Results: There were 131 924 children aged 6-7 years (2428 schools, 25 countries) with complete exposure, outcome and confounder data. The strongest associations in individual level analyses (fully adjusted) were for current paracetamol use (odds ratio = 2.06; 95% confidence interval 1.97-2.16), early life antibiotic use (1.65; 1.58-1.73) and open fire cooking (1.44; 1.26-1.65). In school level analyses, these risk factors again showed increased risks. There were 238 586 adolescents aged 13-14 years (2072 schools, 42 countries) with complete exposure, outcome and confounder data. The strongest associations in individual level analyses (fully adjusted) were for current paracetamol use (1.80; 1.75-1.86), cooking on an open fire (1.32; 1.22-1.43) and maternal tobacco use (1.23; 1.18-1.27). In school level analyses, these risk factors again showed increased risks.

Conclusions & Clinical Relevance: These analyses strengthen the potentially causal interpretation of previously reported individual level findings, by providing evidence against reverse causation.
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http://dx.doi.org/10.1111/cea.13325DOI Listing
http://www.ncbi.nlm.nih.gov/pmc/articles/PMC6487816PMC
April 2019

Can environment or allergy explain international variation in prevalence of wheeze in childhood?

Eur J Epidemiol 2019 May 11;34(5):509-520. Epub 2018 Nov 11.

Population Health Research Institute, St George's, University of London, London, UK.

Asthma prevalence in children varies substantially around the world, but the contribution of known risk factors to this international variation is uncertain. The International Study of Asthma and Allergies in Childhood (ISAAC) Phase Two studied 8-12 year old children in 30 centres worldwide with parent-completed symptom and risk factor questionnaires and aeroallergen skin prick testing. We used multilevel logistic regression modelling to investigate the effect of adjustment for individual and ecological risk factors on the between-centre variation in prevalence of recent wheeze. Adjustment for single individual-level risk factors changed the centre-level variation from a reduction of up to 8.4% (and 8.5% for atopy) to an increase of up to 6.8%. Modelling the 11 most influential environmental factors among all children simultaneously, the centre-level variation changed little overall (2.4% increase). Modelling only factors that decreased the variance, the 6 most influential factors (synthetic and feather quilt, mother's smoking, heating stoves, dampness and foam pillows) in combination resulted in a 21% reduction in variance. Ecological (centre-level) risk factors generally explained higher proportions of the variation than did individual risk factors. Single environmental factors and aeroallergen sensitisation measured at the individual (child) level did not explain much of the between-centre variation in wheeze prevalence.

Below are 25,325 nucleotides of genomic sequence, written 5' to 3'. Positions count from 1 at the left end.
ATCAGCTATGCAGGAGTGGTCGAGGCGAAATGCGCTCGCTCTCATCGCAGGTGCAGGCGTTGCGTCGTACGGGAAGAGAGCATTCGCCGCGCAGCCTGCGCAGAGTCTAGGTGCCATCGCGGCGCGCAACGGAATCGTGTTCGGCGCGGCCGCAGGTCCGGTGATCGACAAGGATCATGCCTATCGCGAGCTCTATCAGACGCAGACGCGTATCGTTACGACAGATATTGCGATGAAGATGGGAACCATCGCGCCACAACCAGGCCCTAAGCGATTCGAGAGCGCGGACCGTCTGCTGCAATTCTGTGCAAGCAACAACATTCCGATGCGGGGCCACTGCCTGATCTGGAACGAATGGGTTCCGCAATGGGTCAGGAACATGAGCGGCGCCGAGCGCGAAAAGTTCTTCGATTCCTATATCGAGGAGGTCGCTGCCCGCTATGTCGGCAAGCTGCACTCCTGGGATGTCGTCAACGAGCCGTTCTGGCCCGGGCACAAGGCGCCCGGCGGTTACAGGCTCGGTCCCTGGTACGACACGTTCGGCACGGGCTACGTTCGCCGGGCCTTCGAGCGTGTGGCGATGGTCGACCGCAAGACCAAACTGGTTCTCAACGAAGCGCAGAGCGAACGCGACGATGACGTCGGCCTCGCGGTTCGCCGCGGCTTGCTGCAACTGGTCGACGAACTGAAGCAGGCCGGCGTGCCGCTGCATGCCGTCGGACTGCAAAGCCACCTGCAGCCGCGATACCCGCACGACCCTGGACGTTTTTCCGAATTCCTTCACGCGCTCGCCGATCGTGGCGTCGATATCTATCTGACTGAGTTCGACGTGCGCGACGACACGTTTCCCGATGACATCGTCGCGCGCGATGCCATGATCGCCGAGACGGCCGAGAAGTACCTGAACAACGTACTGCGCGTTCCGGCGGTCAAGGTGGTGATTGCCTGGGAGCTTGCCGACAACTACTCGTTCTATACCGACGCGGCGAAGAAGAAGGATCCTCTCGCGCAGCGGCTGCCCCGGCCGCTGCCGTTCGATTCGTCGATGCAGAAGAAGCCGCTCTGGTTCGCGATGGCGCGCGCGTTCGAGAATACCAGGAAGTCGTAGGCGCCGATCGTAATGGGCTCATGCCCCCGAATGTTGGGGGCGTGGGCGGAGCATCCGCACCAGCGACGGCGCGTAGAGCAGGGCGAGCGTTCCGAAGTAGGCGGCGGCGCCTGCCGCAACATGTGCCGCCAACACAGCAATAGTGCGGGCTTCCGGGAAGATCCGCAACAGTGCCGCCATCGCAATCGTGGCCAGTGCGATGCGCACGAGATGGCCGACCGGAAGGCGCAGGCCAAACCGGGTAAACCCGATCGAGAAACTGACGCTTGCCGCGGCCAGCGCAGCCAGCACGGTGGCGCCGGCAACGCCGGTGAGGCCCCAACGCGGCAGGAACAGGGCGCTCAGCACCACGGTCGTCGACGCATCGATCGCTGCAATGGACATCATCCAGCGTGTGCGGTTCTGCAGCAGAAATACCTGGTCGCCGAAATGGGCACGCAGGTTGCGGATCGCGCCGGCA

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http://dx.doi.org/10.1007/s10654-018-0463-zDOI Listing
May 2019

Genome Analyses of >200,000 Individuals Identify 58 Loci for Chronic Inflammation and Highlight Pathways that Link Inflammation and Complex Disorders.

Am J Hum Genet 2018 11;103(5):691-706

Department of Epidemiology and Prevention, Public Health Sciences, Wake Forest University Health Sciences, Winston-Salem, NC 27157, USA.